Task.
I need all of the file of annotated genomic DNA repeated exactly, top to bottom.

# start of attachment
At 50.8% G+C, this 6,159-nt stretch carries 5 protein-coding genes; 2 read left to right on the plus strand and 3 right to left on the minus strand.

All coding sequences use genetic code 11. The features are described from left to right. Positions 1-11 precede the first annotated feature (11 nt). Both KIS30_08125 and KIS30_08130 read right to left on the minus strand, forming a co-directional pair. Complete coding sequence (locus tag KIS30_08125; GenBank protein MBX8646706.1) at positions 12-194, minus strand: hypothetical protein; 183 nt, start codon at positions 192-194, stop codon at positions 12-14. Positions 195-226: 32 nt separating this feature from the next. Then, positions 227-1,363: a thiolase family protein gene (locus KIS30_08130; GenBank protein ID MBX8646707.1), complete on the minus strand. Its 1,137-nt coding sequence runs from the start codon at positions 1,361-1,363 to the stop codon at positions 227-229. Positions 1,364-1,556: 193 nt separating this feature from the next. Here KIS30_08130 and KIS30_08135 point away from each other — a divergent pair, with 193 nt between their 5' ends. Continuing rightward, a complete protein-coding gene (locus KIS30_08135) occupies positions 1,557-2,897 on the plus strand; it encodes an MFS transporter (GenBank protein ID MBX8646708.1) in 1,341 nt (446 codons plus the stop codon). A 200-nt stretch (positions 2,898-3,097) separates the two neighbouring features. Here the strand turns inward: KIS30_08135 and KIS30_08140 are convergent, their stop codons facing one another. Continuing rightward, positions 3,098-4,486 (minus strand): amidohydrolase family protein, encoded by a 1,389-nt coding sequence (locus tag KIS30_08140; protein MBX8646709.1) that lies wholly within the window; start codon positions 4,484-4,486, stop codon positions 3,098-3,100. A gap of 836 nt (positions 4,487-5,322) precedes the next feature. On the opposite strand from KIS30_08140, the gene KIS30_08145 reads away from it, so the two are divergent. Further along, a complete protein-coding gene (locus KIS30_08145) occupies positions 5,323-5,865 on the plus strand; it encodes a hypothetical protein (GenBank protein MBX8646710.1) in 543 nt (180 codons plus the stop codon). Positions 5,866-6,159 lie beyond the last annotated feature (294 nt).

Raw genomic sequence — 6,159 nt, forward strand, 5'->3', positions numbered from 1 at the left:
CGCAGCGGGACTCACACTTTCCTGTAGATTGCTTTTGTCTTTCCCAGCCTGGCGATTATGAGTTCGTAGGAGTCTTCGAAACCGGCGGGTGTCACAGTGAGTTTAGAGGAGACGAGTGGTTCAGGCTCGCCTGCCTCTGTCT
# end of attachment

At 50.8% G+C, this 6,159-nt stretch carries 5 protein-coding genes; 2 read left to right on the plus strand and 3 right to left on the minus strand.

All coding sequences use genetic code 11. The features are described from left to right. Positions 1-11 precede the first annotated feature (11 nt). Both KIS30_08125 and KIS30_08130 read right to left on the minus strand, forming a co-directional pair. Complete coding sequence (locus tag KIS30_08125; GenBank protein MBX8646706.1) at positions 12-194, minus strand: hypothetical protein; 183 nt, start codon at positions 192-194, stop codon at positions 12-14. Positions 195-226: 32 nt separating this feature from the next. Then, positions 227-1,363: a thiolase family protein gene (locus KIS30_08130; GenBank protein ID MBX8646707.1), complete on the minus strand. Its 1,137-nt coding sequence runs from the start codon at positions 1,361-1,363 to the stop codon at positions 227-229. Positions 1,364-1,556: 193 nt separating this feature from the next. Here KIS30_08130 and KIS30_08135 point away from each other — a divergent pair, with 193 nt between their 5' ends. Continuing rightward, a complete protein-coding gene (locus KIS30_08135) occupies positions 1,557-2,897 on the plus strand; it encodes an MFS transporter (GenBank protein ID MBX8646708.1) in 1,341 nt (446 codons plus the stop codon). A 200-nt stretch (positions 2,898-3,097) separates the two neighbouring features. Here the strand turns inward: KIS30_08135 and KIS30_08140 are convergent, their stop codons facing one another. Continuing rightward, positions 3,098-4,486 (minus strand): amidohydrolase family protein, encoded by a 1,389-nt coding sequence (locus tag KIS30_08140; protein MBX8646709.1) that lies wholly within the window; start codon positions 4,484-4,486, stop codon positions 3,098-3,100. A gap of 836 nt (positions 4,487-5,322) precedes the next feature. On the opposite strand from KIS30_08140, the gene KIS30_08145 reads away from it, so the two are divergent. Further along, a complete protein-coding gene (locus KIS30_08145) occupies positions 5,323-5,865 on the plus strand; it encodes a hypothetical protein (GenBank protein MBX8646710.1) in 543 nt (180 codons plus the stop codon). Positions 5,866-6,159 lie beyond the last annotated feature (294 nt).

Raw genomic sequence — 6,159 nt, forward strand, 5'->3', positions numbered from 1 at the left:
CGCAGCGGGACTCACACTTTCCTGTAGATTGCTTTTGTCTTTCCCAGCCTGGCGATTATGAGTTCGTAGGAGTCTTCGAAACCGGCGGGTGTCACAGTGAGTTTAGAGGAGACGAGTGGTTCAGGCTCGCCTGCCTCTGTCT